Larry Killens takes on the deer detection system

To the Expositor:

Are you like me in that you get annoyed when someone does something just because they can and really get annoyed when they ensure that evidence of that is visible every day? Not an easy thing to do. But trust our government, they have succeeded, at least with me.

I speak of the sci-fi looking structures north of Little Current that activate the lights alongside of the highway when a deer is apparently in the area. I submit the following that raises “what’s the use” feelings in me.

The OPP are on record as saying that they do not understand why this area was chosen, as on the Manitoulin, there are worse areas where animal-vehicular collisions occur more often.

I am not an expert on deer. Deer can come and go in a flash and I assume these flashing lights stay on for a measured time when activated once the danger is identified by this technology. With the OPP making the statement that they do not understand the reasoning for placing in this area, what does this tell you about how much research was done by the Ministry of Transportation?

A well-used parable comes to life here—the boy who cried wolf. It has been my experience, and from what I have observed, these lights have activated and remain on during my whole trip through the area and I have not seen one deer. Other vehicles using the highway with me apparently are accustomed to that and do not reduce their speed. Is this possible because they have lost faith in what appears as a false alarm (crying wolf)?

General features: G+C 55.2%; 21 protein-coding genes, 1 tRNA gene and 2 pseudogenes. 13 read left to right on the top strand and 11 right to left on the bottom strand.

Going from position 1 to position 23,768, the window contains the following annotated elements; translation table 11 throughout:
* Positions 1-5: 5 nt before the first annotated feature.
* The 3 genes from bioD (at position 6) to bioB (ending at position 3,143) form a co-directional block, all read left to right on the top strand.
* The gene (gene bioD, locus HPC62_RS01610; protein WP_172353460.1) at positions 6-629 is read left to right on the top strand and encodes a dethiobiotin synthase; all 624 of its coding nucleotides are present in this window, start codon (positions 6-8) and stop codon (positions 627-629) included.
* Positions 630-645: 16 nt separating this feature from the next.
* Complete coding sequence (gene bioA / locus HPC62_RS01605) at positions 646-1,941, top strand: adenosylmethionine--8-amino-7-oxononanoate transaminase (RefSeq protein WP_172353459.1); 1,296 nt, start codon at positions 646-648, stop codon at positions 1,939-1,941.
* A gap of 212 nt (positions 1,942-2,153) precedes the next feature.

More depressing, I assume these structures and all the apparatus that comes with them probably represents over two million dollars. I say this in order that the ministry will try and make me look bad by responding in the paper this figure is wrong and perhaps produce one more accurate. To the ministry, this is a challenge!

I view these structures and its costs as: had we put into cancer care, health, education, and other social needs, how much good could we have done? We could have left the traditional deer crossing signs as sufficient warning.

If you have travelled the Billings Stretch on the West End of the Island, you will have seen the $25 reflector lights. The OPP are also on record as saying their accident experience, animals and vehicles, has decreased somewhat thanks to these reflectors.

It is about government priorities, it is about them setting our priorities. A penny saved is a government oversight.

Larry Killens

South Baymouth